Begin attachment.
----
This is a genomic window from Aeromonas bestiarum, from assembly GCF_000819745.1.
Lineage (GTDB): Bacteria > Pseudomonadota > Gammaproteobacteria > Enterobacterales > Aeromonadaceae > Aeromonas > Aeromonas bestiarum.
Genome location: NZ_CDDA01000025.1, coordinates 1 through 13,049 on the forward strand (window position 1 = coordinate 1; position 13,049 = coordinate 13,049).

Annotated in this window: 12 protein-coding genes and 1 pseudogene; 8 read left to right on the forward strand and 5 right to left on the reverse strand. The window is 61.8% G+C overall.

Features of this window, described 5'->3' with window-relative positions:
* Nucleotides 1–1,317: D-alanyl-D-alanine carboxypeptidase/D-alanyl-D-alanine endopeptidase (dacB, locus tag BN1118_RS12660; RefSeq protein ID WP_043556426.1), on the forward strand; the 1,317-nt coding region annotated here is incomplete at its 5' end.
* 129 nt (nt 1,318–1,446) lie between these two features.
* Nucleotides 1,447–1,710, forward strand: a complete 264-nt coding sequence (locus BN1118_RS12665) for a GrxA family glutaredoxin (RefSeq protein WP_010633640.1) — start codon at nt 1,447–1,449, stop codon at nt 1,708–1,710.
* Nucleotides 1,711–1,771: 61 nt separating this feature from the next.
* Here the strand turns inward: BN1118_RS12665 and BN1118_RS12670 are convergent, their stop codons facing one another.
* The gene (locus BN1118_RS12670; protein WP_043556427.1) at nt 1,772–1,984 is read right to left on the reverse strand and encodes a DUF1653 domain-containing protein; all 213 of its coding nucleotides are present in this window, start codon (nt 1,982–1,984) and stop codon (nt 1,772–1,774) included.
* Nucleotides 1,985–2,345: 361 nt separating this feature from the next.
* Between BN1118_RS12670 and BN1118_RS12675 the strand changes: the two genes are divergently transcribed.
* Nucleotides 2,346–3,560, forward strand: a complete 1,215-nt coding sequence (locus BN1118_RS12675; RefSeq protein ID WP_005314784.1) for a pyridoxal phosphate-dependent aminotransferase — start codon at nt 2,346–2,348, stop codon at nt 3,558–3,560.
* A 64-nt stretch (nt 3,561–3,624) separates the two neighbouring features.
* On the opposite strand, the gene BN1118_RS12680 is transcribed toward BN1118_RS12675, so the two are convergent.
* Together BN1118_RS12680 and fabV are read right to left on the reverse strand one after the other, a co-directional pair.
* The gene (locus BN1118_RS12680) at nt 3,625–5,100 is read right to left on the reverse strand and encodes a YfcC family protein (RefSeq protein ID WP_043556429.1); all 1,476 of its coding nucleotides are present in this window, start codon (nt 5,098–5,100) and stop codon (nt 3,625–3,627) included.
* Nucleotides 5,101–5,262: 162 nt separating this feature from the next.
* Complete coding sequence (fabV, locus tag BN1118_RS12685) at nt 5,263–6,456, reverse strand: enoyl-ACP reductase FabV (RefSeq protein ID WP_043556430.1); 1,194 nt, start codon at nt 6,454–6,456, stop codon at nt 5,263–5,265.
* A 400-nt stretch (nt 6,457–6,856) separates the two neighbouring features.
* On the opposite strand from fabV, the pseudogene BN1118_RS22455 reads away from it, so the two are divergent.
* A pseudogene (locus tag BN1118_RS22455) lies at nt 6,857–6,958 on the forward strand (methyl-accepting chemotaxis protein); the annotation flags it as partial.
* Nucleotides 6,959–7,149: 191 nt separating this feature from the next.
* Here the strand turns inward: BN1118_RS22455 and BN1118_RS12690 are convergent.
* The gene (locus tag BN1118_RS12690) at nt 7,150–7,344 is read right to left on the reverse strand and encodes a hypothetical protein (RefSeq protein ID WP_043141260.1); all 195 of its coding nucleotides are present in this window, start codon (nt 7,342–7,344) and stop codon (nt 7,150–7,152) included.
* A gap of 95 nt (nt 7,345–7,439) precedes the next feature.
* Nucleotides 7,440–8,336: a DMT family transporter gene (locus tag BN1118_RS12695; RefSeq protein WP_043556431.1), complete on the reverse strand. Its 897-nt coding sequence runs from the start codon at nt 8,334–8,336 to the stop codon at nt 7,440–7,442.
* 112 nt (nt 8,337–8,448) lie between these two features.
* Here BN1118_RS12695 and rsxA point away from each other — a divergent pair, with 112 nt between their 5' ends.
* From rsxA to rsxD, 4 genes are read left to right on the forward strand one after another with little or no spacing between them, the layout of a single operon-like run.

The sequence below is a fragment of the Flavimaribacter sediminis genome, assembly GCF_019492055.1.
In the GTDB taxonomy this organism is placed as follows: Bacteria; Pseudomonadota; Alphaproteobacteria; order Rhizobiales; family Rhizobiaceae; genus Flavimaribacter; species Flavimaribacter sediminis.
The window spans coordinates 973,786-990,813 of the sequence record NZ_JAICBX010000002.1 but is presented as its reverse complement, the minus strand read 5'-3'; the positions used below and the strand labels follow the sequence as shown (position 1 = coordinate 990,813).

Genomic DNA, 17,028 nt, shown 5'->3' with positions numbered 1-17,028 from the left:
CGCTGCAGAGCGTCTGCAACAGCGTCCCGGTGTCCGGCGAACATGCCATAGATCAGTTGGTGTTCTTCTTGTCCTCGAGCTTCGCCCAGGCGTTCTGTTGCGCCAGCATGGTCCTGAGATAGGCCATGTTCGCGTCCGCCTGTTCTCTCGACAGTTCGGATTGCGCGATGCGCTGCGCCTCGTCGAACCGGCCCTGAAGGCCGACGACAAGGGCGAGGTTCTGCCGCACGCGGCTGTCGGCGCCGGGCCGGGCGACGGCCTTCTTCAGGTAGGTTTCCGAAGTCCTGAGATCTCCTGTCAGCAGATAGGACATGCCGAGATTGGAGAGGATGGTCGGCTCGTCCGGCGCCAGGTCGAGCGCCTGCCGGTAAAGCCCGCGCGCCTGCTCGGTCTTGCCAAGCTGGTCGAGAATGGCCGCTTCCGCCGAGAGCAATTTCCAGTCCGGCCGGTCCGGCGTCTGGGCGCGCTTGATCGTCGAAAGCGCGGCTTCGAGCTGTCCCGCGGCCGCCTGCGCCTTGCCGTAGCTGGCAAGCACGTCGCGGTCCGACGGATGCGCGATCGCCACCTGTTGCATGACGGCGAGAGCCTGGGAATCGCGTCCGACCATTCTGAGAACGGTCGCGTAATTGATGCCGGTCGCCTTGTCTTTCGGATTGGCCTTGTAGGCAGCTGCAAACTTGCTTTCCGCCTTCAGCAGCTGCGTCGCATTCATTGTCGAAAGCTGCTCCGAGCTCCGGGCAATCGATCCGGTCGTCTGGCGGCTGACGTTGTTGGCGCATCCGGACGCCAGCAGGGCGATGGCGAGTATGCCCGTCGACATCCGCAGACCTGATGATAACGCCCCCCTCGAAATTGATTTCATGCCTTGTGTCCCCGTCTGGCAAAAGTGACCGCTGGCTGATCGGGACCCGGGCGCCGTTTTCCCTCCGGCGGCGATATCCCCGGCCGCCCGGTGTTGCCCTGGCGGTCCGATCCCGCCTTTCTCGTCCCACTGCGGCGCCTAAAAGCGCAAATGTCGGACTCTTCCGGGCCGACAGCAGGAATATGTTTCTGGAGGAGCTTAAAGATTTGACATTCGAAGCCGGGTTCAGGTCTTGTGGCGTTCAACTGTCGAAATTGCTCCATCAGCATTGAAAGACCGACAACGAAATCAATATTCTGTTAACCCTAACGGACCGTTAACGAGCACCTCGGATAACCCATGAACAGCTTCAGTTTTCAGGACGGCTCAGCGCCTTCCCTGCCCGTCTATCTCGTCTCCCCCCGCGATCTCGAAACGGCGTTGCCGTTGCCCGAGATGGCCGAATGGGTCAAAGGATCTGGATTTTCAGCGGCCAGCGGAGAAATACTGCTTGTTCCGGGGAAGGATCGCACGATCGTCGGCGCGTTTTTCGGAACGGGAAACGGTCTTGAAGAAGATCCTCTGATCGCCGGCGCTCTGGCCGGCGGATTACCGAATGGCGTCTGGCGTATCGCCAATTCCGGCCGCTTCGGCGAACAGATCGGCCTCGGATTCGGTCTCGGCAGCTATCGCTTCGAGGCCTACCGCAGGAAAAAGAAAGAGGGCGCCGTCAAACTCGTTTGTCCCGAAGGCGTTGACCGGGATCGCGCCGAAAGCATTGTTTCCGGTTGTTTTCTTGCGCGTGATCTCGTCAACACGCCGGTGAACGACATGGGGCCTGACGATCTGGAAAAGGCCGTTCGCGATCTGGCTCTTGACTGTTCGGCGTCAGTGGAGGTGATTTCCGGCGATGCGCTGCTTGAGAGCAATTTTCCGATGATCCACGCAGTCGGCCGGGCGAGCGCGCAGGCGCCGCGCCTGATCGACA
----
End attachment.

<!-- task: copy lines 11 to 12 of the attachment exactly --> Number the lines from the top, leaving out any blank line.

* The gene (locus BN1118_RS12670; protein WP_043556427.1) at nt 1,772–1,984 is read right to left on the reverse strand and encodes a DUF1653 domain-containing protein; all 213 of its coding nucleotides are present in this window, start codon (nt 1,982–1,984) and stop codon (nt 1,772–1,774) included.
* Nucleotides 1,985–2,345: 361 nt separating this feature from the next.